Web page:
NONFLAMMABLE PERFLUOROPOLYETHER ELECTROLYTES FOR SAFER LITHIUM-BASED BATTERIES Public Deposited

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Last Modified
  • March 20, 2019
Creator
  • Olson, Kevin
    • Affiliation: College of Arts and Sciences, Department of Chemistry
Abstract
  • The importance of batteries to sustainable energy is widely recognized. Lithium-ion batteries (LIBs) not only power handheld electronics but also are increasingly being implemented in electric vehicles and “smart-grid” applications to store energy from intermittent solar and wind sources, making sustainable energy a reality. Unfortunately, LIBs contain a highly flammable solvent and can exhibit catastrophic failure, as was brought to the public’s attention by the Boeing 787, Samsung Galaxy Note 7, hoverboard, and Tesla battery fires. Thus, realizing the full potential of LIBs in large-scale systems requires the development of nonflammable electrolytes. Perfluoropolyether (PFPE)-based electrolytes address many of the shortcomings of conventional carbonate-based electrolytes or polymer electrolytes such as poly(ethylene oxide). PFPE-based electrolytes transport lithium more efficiently than conventional electrolytes, which has important implications on long-term battery performance. PFPEs make interesting electrolyte solvents because they are nonflammable, nonvolatile, liquid across a broad temperature range, chemically stable, and interact favorably with the anion of fluorinated salts. In this work, the molecular underpinnings for ion transport in PFPE electrolytes will be established by systematically probing how PFPE structure affects electrolyte performance including ionic conductivity, diffusivity, and transference number. End group polarity, end group concentration, and PFPE molecular weight all have important implications on electrolyte performance.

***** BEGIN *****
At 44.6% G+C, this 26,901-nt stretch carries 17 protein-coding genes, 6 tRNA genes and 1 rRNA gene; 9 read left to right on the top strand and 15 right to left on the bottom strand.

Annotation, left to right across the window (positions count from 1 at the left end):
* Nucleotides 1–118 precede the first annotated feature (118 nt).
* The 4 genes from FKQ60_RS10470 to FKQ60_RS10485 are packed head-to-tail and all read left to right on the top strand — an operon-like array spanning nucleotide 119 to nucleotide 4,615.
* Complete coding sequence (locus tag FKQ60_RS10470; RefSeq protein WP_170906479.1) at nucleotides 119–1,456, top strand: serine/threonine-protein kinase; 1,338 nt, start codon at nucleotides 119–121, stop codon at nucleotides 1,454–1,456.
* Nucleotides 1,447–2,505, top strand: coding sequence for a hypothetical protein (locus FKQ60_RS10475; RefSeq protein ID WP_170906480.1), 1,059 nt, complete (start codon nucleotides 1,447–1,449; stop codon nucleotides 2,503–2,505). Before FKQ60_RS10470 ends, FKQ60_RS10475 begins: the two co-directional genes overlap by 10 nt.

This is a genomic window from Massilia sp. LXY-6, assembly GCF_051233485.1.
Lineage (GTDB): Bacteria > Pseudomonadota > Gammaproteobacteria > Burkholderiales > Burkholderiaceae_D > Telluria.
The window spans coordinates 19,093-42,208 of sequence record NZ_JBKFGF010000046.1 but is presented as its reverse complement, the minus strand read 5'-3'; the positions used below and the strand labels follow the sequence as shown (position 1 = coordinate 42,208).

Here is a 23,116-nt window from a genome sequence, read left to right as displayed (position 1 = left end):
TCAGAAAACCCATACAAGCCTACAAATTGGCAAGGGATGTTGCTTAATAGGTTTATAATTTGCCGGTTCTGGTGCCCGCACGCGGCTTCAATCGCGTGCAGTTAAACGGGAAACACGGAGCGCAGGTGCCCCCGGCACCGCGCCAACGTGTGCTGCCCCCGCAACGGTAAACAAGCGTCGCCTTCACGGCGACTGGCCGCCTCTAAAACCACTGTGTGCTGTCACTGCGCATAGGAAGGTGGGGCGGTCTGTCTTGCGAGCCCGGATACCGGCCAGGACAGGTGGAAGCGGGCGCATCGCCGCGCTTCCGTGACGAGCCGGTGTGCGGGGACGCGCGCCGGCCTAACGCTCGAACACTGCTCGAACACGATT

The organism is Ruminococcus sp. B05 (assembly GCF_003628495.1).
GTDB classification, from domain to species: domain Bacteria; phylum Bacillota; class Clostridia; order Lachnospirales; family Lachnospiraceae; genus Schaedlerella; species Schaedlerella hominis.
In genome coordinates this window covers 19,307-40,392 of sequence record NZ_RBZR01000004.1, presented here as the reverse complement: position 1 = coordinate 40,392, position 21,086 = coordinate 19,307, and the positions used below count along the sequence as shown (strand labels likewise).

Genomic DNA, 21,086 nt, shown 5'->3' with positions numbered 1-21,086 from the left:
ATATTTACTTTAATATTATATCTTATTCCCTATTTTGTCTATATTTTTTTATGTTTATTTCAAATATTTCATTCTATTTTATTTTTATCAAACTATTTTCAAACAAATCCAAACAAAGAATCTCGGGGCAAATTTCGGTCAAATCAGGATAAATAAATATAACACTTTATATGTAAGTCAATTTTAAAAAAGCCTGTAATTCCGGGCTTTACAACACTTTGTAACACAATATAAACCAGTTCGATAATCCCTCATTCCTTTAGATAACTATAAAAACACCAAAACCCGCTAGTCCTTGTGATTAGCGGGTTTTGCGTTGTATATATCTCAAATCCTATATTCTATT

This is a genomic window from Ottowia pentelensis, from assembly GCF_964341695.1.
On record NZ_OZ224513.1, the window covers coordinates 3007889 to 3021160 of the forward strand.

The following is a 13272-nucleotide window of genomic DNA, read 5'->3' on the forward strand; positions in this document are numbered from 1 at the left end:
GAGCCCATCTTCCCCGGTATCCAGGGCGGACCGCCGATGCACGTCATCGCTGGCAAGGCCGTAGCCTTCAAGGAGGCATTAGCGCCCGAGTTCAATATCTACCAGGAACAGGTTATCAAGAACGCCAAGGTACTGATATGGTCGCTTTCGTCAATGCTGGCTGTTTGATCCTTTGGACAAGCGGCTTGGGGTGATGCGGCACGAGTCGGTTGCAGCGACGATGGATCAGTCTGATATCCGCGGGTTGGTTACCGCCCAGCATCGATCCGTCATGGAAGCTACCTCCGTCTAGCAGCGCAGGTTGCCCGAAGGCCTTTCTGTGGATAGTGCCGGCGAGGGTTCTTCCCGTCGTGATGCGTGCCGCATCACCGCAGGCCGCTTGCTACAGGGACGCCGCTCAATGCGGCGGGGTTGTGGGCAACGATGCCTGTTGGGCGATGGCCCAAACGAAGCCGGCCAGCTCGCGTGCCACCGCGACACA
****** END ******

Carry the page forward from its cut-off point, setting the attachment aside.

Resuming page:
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Rights statement
  • In Copyright
Advisor
  • Marschilok, Amy
  • DeSimone, Joseph M.
  • Wightman, R. Mark
  • Leibfarth, Frank
  • Sheiko, Sergei
Degree
  • Doctor of Philosophy
Degree granting institution
  • University of North Carolina at Chapel Hill Graduate School
Graduation year
  • 2017
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